(Sorry, but I just had to add this! Some of the lyrics of the song reminded me of the first quote, so I thought I'd add it in!)

"I believe that we were put here for a purpose, but these people in the streets can't see a purpose. There's a whole world out there if you know it's there, if you can see it. But they're in a cage. They cannot see." (Page 24)
     Upon reading this quote, I immediately agreed with Kozol. People need to stop being so self-indulgent and narcissistic or else they will never be able to truly appreciate the beauty and wonder of the world. This quote additionally made me think of a quote from my favorite episode Doctor Who, titled "Vincent and the Doctor". The episode is about the character of the Doctor and his companion, Amy Pond, travelling to see Vincent Van Gogh in the midst of his work, but while meeting him, get wrapped up in an adventure battling a centipede like alien beast. You're probably wondering what anything like Doctor Who has to do with Kozol's reading. Well, towards the end of the episode, Vincent Van Gogh makes a statement, very much in fact like the quote above. He says to the Doctor and Amy:
     This quote has been my favorite in the show, so much that I even used it as my senior quote, but overall, it still has a connection to Kozol. Both quotes, no matter how you look at them express the need for everyone to take a step back from the egotistical views of today's society and appreciate the wonders of the world around us and look at life with a child-like amazement. All in all, just living life to the fullest that it can be lived.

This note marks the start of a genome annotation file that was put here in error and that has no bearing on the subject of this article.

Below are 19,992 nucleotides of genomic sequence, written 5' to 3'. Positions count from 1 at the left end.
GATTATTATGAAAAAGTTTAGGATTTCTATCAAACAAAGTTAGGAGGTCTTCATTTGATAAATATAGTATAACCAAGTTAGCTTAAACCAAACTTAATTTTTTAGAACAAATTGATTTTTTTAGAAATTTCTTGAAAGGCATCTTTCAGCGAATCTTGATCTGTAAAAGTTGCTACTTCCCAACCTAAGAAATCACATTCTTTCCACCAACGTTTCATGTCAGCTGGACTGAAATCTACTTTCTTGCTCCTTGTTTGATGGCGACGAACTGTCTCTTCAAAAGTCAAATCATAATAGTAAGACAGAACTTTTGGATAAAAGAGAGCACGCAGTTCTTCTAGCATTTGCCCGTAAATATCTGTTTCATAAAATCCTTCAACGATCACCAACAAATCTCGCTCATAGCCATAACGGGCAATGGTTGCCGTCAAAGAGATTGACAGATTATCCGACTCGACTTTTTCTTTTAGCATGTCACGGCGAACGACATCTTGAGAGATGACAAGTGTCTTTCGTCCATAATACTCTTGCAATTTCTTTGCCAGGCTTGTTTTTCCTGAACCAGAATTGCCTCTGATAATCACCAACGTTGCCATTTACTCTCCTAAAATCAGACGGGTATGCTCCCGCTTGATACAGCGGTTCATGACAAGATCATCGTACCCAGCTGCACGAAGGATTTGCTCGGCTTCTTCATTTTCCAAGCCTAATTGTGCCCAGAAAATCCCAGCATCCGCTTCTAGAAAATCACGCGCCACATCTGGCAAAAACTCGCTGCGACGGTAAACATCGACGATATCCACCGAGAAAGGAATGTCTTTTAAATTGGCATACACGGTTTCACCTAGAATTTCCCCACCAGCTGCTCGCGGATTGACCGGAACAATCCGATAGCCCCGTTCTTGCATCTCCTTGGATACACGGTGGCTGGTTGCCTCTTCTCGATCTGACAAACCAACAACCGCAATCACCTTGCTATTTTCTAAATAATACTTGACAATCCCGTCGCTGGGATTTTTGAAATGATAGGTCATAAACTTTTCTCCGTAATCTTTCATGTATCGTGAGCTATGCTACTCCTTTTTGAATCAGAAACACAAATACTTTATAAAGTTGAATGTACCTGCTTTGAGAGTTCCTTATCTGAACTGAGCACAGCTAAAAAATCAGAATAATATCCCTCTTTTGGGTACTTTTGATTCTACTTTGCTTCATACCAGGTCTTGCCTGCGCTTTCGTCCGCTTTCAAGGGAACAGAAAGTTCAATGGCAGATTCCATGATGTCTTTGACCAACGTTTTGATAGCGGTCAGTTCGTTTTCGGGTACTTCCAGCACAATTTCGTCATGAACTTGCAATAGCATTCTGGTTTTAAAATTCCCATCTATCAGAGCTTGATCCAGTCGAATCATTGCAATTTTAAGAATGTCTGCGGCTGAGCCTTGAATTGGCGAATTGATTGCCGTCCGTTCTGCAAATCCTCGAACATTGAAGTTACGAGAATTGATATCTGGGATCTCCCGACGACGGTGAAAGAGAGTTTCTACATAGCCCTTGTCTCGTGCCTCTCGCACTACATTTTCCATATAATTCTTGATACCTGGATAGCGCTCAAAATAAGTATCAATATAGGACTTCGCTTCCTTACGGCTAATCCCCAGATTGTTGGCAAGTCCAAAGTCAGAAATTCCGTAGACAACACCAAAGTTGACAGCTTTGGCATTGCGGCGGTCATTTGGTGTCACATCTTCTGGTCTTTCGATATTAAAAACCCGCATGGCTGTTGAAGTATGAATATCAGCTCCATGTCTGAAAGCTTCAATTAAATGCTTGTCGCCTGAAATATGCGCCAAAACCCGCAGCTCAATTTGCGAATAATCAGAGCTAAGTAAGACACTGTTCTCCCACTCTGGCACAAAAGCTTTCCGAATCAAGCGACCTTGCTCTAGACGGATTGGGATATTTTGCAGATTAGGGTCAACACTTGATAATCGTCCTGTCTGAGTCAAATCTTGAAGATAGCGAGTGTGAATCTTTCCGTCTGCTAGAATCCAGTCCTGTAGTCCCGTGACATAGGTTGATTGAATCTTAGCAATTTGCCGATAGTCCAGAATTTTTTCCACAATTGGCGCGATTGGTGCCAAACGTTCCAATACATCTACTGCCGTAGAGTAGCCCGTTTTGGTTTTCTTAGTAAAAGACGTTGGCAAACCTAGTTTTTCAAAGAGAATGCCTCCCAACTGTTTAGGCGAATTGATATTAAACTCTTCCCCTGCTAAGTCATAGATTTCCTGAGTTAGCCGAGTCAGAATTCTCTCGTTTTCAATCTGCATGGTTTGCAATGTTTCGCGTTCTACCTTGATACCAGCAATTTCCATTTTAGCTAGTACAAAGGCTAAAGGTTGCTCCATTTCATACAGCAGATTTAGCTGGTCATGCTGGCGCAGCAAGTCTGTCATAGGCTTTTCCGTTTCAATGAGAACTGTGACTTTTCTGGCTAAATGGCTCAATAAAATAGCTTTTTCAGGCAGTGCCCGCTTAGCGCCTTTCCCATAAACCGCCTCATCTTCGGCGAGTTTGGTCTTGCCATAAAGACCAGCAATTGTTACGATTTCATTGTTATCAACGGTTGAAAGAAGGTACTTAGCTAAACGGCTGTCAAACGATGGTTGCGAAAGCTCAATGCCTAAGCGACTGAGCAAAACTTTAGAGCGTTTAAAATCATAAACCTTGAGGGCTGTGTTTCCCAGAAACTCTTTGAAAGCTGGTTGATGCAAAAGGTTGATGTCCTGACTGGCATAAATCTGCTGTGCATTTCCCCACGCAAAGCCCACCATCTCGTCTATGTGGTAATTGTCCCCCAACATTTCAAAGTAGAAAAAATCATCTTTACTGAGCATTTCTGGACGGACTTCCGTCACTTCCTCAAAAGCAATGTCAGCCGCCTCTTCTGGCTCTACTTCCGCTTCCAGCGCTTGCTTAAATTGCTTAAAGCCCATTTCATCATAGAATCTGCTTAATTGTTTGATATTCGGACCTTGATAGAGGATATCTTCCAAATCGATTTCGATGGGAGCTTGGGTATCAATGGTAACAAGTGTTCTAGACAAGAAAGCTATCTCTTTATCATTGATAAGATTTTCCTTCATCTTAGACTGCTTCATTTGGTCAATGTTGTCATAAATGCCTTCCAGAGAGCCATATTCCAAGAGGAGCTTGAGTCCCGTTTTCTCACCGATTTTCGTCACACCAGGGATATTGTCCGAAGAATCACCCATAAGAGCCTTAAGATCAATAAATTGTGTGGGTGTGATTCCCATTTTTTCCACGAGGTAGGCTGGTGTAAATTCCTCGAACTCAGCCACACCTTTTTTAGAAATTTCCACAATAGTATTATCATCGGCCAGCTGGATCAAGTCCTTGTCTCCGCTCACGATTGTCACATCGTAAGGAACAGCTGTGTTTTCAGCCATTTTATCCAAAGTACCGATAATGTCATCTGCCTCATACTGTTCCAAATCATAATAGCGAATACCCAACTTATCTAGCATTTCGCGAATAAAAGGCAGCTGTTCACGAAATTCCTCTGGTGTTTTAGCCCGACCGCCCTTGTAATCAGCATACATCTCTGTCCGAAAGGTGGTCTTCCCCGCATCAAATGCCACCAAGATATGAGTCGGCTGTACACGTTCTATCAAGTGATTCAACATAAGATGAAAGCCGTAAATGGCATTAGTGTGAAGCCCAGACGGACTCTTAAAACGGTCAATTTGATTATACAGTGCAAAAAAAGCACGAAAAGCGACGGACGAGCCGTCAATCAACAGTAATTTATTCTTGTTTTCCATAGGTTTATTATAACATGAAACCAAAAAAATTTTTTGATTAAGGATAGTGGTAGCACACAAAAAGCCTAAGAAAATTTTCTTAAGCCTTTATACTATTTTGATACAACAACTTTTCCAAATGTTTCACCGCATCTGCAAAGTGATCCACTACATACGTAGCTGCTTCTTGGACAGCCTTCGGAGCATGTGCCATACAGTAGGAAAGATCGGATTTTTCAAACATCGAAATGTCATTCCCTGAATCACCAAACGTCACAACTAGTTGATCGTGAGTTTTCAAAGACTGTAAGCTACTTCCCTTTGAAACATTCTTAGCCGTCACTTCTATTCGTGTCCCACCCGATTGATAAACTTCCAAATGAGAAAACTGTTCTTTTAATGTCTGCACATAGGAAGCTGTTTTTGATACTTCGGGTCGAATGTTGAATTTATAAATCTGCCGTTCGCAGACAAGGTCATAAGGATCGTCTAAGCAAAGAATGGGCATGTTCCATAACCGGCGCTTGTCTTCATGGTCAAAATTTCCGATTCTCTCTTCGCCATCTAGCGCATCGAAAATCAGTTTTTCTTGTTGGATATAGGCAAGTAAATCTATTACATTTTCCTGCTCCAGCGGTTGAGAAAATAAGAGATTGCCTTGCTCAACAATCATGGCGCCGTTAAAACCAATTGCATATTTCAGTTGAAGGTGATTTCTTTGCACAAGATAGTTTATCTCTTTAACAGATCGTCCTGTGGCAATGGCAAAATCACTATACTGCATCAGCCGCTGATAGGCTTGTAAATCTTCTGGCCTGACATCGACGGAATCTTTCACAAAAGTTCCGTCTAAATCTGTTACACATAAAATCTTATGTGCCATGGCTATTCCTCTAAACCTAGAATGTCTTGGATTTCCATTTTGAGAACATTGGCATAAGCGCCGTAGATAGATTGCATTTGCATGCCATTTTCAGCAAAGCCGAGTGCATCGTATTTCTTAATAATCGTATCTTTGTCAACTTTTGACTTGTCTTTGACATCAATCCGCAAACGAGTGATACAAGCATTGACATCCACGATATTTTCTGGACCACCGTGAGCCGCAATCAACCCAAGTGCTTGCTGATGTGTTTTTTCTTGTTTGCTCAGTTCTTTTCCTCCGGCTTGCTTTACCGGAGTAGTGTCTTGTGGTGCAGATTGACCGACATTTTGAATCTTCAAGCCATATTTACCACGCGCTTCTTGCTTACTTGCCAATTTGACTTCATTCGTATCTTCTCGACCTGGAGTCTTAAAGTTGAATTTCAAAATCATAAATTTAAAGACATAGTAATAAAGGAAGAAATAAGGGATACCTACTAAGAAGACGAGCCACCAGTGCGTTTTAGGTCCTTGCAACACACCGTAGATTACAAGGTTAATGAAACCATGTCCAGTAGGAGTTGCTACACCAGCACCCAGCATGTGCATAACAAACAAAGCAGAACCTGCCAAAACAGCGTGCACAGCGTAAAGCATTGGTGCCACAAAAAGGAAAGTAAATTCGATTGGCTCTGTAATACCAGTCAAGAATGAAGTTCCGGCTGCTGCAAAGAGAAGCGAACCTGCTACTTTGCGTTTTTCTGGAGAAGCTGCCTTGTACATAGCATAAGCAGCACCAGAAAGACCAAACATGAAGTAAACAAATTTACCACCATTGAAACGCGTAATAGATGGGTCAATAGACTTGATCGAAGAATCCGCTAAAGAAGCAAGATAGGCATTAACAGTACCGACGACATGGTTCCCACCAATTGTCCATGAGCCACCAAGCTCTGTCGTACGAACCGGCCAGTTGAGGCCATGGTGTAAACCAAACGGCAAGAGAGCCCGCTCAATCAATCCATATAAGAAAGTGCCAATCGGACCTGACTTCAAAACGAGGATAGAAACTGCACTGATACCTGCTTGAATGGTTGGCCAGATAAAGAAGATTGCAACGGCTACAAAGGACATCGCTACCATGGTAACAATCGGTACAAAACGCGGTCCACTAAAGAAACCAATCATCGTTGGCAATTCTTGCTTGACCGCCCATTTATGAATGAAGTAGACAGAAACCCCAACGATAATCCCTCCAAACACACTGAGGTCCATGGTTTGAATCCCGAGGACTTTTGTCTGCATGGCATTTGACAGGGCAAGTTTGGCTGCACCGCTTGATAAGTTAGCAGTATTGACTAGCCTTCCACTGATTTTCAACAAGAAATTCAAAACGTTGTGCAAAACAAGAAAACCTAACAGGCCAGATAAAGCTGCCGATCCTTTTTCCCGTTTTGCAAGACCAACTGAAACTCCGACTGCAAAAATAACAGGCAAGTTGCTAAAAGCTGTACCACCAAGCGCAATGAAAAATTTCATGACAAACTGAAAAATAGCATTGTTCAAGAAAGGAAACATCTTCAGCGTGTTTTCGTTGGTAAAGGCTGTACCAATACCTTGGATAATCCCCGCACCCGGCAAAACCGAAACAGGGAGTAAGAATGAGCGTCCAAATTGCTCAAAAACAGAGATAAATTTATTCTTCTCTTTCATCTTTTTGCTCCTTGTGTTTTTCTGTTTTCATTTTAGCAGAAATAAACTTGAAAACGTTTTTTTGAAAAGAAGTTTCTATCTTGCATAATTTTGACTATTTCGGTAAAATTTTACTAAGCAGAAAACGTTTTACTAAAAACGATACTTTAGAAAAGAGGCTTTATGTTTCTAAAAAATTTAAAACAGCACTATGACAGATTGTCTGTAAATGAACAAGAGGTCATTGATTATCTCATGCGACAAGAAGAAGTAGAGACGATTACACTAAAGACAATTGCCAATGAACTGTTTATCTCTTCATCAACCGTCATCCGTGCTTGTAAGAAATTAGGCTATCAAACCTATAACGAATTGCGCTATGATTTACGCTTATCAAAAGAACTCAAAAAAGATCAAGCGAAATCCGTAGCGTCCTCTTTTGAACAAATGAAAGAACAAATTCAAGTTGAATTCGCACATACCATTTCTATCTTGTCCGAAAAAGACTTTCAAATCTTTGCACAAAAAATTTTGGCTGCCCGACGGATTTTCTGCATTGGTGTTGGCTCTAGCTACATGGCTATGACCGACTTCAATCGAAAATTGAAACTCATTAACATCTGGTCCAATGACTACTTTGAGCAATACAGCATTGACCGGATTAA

"If poor people behaved rationally, they would seldom be poor for long in the first place." (pg. 21)
     Although this quote was stated by Lawrence Mead, a political science professor at New York University, I personally believe this is an extremely uneducated assumption and statement. Unlike the Ullucci's work, where the author discusses that people in poverty are more often than not forced into poverty through no fault of their own, this statement simply claims that all those in poverty are uncivilized idiots. Ullucci used the quote, “… they are poorly paid, underemployed, or working part-time. Thus, the problem is not that those in poverty are lazy and unmotivated, but that we have a low-wage and too-few-jobs problem (Anyon, 2005)" to express the real problem with those stuck in the rut we call poverty, so in my opinion, Professor Mead should do better research before making insensitive and utterly moronic statements.

Point to Share: